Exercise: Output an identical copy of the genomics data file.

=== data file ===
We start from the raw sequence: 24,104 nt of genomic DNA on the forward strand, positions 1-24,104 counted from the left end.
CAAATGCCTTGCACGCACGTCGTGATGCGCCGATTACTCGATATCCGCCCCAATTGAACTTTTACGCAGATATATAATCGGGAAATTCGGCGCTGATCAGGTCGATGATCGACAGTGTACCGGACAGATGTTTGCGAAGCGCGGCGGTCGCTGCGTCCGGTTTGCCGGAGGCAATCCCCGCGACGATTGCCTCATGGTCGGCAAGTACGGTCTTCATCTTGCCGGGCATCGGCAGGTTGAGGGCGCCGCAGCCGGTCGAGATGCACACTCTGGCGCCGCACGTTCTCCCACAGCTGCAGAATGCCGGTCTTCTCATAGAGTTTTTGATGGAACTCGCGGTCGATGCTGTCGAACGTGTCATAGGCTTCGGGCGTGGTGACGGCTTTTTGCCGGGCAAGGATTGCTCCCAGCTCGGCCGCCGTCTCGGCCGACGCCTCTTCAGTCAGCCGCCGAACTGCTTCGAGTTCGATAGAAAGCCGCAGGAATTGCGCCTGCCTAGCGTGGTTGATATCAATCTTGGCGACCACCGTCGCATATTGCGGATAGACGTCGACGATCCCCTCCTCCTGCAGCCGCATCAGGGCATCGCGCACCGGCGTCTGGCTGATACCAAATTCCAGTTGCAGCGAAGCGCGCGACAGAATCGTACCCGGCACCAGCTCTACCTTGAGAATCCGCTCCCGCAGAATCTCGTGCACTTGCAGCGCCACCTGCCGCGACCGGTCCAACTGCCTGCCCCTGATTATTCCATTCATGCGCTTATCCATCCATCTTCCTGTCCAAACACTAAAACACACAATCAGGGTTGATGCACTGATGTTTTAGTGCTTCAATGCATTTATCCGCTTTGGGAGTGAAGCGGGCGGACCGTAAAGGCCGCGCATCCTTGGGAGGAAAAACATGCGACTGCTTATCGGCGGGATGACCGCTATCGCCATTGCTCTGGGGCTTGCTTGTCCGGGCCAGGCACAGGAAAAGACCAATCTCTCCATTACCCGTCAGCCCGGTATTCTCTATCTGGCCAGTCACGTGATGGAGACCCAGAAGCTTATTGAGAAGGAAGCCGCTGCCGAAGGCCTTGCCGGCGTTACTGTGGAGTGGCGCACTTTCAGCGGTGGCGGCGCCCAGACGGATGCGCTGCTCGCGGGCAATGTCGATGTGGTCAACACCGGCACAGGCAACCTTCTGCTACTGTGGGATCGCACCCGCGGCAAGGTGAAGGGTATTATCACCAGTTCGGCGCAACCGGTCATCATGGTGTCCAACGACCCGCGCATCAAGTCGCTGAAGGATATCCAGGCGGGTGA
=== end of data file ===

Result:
We start from the raw sequence: 24,104 nt of genomic DNA on the forward strand, positions 1-24,104 counted from the left end.
CAAATGCCTTGCACGCACGTCGTGATGCGCCGATTACTCGATATCCGCCCCAATTGAACTTTTACGCAGATATATAATCGGGAAATTCGGCGCTGATCAGGTCGATGATCGACAGTGTACCGGACAGATGTTTGCGAAGCGCGGCGGTCGCTGCGTCCGGTTTGCCGGAGGCAATCCCCGCGACGATTGCCTCATGGTCGGCAAGTACGGTCTTCATCTTGCCGGGCATCGGCAGGTTGAGGGCGCCGCAGCCGGTCGAGATGCACACTCTGGCGCCGCACGTTCTCCCACAGCTGCAGAATGCCGGTCTTCTCATAGAGTTTTTGATGGAACTCGCGGTCGATGCTGTCGAACGTGTCATAGGCTTCGGGCGTGGTGACGGCTTTTTGCCGGGCAAGGATTGCTCCCAGCTCGGCCGCCGTCTCGGCCGACGCCTCTTCAGTCAGCCGCCGAACTGCTTCGAGTTCGATAGAAAGCCGCAGGAATTGCGCCTGCCTAGCGTGGTTGATATCAATCTTGGCGACCACCGTCGCATATTGCGGATAGACGTCGACGATCCCCTCCTCCTGCAGCCGCATCAGGGCATCGCGCACCGGCGTCTGGCTGATACCAAATTCCAGTTGCAGCGAAGCGCGCGACAGAATCGTACCCGGCACCAGCTCTACCTTGAGAATCCGCTCCCGCAGAATCTCGTGCACTTGCAGCGCCACCTGCCGCGACCGGTCCAACTGCCTGCCCCTGATTATTCCATTCATGCGCTTATCCATCCATCTTCCTGTCCAAACACTAAAACACACAATCAGGGTTGATGCACTGATGTTTTAGTGCTTCAATGCATTTATCCGCTTTGGGAGTGAAGCGGGCGGACCGTAAAGGCCGCGCATCCTTGGGAGGAAAAACATGCGACTGCTTATCGGCGGGATGACCGCTATCGCCATTGCTCTGGGGCTTGCTTGTCCGGGCCAGGCACAGGAAAAGACCAATCTCTCCATTACCCGTCAGCCCGGTATTCTCTATCTGGCCAGTCACGTGATGGAGACCCAGAAGCTTATTGAGAAGGAAGCCGCTGCCGAAGGCCTTGCCGGCGTTACTGTGGAGTGGCGCACTTTCAGCGGTGGCGGCGCCCAGACGGATGCGCTGCTCGCGGGCAATGTCGATGTGGTCAACACCGGCACAGGCAACCTTCTGCTACTGTGGGATCGCACCCGCGGCAAGGTGAAGGGTATTATCACCAGTTCGGCGCAACCGGTCATCATGGTGTCCAACGACCCGCGCATCAAGTCGCTGAAGGATATCCAGGCGGGTGA